United Nations Secretary-General Ban Ki-moon today emerged from a high-level meeting on Iraq he convened with Prime Minister Nouri Al-Maliki calling for international action to help the country and pledging full UN support in this effort.
United Nations Secretary-General Ban Ki-moon today emerged from a high-level meeting on Iraq he convened with Prime Minister Nouri Al-Maliki calling for international action to help the country and pledging full United Nations support in this effort.
“We face numerous challenges in Iraq, and today it was clear that the time for determined collective action has come. This meeting has helped to promote a stronger partnership between the international community and Iraq,” Mr. Ban told a news conference.
“The United Nations is committed to supporting this partnership,” he declared.
“The meeting was very positive,” said Iraqi Prime Minister Al-Maliki. Participants, he said, underlined the progress accomplished by Iraq and offered their support.
The meeting was attended by senior officials from Iraq’s neighbouring countries, the Permanent Members of the Security Council, the Group of Eight (G-8) industrialized countries, major donors, Egypt, Bahrain, the League of Arab States, the Organization of the Islamic Conference (OIC) and the European Union. Most delegations were represented at the level of Foreign Minister.
“There was a very positive and supportive tone from all the participants at the meeting. And there was strong Iraqi support for an enhanced UN role within the framework of the new mandate in Security Council resolution 1770,” Mr. Ban said.
Adopted last month, that resolution extended for one more year the UN Assistance Mission in Iraq (UNAMI) and foresaw an expanded UN role in the country.
Responding to questions at today’s news conference, the Secretary-General said the world body is well-placed to help Iraq but cautioned that any expansion of its presence there would be contingent on security conditions.
“The UN has a competitive advantage in political facilitation and promoting national reconciliation and also socio-economic reconstruction. These are the areas the UN will focus on in expanding our role there,” he said.
He said a “modest” increase in the number of staff in Iraq will be made as soon as facilities are ready to accommodate them in safety and security.
Mr. Ban added that there will be an increase in the number of staff in Erbil, and the UN is considering adding a presence in Basra.
The Secretary-General said that following on preparatory talks earlier this month, he also proposed the establishment of a “support office” in Baghdad to facilitate coordination between Iraq and neighbouring governments.
The proposal was met with a “positive response,” he said, anticipating that it would be finalized at a planned expanded ministerial meeting to be held next month in Istanbul.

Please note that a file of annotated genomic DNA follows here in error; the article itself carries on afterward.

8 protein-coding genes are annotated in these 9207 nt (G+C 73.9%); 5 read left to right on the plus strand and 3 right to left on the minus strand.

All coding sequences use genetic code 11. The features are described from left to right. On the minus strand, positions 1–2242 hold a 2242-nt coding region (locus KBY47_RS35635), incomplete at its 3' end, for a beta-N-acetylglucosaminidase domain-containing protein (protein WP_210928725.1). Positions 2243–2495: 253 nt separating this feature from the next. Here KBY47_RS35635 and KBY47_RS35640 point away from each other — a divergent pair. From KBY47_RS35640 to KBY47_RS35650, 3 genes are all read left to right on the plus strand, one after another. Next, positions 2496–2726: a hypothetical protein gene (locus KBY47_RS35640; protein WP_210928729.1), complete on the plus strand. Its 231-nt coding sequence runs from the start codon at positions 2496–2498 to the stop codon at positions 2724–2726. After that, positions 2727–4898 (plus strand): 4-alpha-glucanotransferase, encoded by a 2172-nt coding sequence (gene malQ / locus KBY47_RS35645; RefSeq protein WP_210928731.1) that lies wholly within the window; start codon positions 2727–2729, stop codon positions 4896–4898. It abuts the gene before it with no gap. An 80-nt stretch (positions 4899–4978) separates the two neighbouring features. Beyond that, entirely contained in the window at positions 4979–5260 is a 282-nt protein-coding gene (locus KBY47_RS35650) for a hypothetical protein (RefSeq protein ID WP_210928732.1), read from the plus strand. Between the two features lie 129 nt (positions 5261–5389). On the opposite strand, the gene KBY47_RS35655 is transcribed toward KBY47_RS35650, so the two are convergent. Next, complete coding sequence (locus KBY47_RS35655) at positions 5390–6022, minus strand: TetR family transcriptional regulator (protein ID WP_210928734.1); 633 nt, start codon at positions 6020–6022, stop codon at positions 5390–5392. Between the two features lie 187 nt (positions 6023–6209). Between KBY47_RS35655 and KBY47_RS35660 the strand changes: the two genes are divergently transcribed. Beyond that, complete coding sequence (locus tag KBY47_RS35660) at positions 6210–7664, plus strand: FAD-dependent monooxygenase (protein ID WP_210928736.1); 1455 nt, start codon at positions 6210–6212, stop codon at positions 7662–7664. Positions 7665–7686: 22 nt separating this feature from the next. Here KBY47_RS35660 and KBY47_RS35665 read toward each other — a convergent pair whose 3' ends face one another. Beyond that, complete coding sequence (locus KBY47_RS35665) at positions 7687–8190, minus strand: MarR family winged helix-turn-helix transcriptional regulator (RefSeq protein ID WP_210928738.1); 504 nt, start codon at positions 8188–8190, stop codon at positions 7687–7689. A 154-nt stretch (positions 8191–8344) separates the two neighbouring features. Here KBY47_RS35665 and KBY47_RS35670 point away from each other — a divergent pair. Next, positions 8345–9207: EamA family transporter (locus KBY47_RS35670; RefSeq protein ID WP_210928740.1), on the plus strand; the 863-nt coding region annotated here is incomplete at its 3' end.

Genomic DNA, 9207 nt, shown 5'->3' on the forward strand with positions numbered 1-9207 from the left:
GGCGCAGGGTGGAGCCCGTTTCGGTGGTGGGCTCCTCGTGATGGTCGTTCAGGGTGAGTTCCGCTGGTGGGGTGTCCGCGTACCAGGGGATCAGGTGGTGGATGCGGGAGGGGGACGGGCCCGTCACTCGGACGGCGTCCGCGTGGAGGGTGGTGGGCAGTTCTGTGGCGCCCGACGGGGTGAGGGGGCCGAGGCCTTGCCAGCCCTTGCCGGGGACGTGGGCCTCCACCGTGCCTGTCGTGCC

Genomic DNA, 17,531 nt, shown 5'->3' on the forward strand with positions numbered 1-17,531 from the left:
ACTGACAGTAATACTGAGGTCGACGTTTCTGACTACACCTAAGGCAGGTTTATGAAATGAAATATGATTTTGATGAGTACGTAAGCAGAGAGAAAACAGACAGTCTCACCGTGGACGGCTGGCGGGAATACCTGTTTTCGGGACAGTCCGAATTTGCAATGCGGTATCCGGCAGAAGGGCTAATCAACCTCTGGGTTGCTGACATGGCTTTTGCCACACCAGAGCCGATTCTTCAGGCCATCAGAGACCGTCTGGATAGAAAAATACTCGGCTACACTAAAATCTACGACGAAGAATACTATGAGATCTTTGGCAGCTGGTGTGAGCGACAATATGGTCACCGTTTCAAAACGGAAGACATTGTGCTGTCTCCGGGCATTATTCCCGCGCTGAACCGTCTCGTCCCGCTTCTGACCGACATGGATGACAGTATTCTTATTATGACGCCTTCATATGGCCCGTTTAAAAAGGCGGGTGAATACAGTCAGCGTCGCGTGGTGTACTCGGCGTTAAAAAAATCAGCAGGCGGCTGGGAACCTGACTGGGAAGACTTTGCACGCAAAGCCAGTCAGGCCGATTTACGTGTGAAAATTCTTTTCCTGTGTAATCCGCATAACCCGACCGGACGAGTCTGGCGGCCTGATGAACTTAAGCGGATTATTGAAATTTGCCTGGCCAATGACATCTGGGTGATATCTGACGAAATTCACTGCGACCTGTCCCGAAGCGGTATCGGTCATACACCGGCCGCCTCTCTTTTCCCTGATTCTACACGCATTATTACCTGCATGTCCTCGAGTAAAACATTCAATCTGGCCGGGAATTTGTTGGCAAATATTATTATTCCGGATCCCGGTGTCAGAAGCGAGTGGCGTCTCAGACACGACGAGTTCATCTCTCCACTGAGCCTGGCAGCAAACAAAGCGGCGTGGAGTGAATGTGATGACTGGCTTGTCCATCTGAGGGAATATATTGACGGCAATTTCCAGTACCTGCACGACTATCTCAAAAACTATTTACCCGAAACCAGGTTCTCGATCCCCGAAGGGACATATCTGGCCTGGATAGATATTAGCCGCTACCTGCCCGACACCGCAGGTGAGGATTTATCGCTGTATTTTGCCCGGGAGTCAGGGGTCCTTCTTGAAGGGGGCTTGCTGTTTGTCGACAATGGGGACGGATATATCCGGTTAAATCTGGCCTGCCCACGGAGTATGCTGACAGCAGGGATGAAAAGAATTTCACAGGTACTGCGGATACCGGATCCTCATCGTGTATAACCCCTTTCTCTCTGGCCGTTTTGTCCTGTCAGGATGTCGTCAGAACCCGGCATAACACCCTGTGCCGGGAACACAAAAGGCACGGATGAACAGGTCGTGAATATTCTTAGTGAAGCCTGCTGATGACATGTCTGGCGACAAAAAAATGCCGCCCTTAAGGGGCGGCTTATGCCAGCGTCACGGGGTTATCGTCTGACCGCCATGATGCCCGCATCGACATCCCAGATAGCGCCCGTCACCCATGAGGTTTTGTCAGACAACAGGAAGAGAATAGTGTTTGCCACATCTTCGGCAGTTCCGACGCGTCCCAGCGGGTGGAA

“The safety and security of our staff is of paramount interest and importance to us,” Mr. Ban emphasized.
Reviewing the results of the closed-door meeting, he said there was an emphasis by many speakers on the UN’s key role in helping to promote national reconciliation.
“Neighbouring States pledged their support for a stronger UN role in promoting regional cooperation. In this context, many speakers also stressed the need for strengthened border security,” he said.
Iraq’s stability, all agreed, “is our common concern,” he added.
The Iraqi Prime Minister said security can be built not through military means but “through the goodwill of the components of Iraqi society.”
Mr. Ban drew attention to the humanitarian crisis facing Iraq, voicing “serious concern” about the number of Iraqi refugees and displaced persons. The UN has estimated that over 4.2 million Iraqis have been uprooted, with 2 million fleeing to neighbouring countries and 2.2 million displaced within their home country.
“While neighbouring host countries have extended a helping hand to deal with the humanitarian crisis, their capacities are now strained to extreme levels,” Mr. Ban said, calling for efforts to “ensure that adequate assistance is mobilized and delivered to those in need.”
While noting that the UN “is already doing much to support and coordinate the delivery of humanitarian assistance” he stressed that “more can be done.”
Through UNAMI, established in 2003, the UN has worked to assist the Government and people of Iraq by promoting dialogue, assisting in the holding of two national elections and a referendum, supporting the drafting of the Iraqi constitution, contributing to the coordination of humanitarian assistance and promoting the protection of human rights.
UNAMI is led by the newly appointed Special Representative of the Secretary-General for Iraq, Staffan de Mistura, who succeeded Ashraf Jehangir Qazi, now the senior UN envoy to Sudan. Mr. Qazi’s predecessor, Sergio Vieira de Mello, was among 22 UN staff members killed by a suicide bomb attack on UN headquarters in Baghdad on 19 August 2003.
This attack led to a re-location of UN international staff from Iraq. Staff began returning, under heightened security, in April 2004. Currently there are nearly 300 UN international staff and 393 national staff serving in Iraq, Kuwait and Jordan.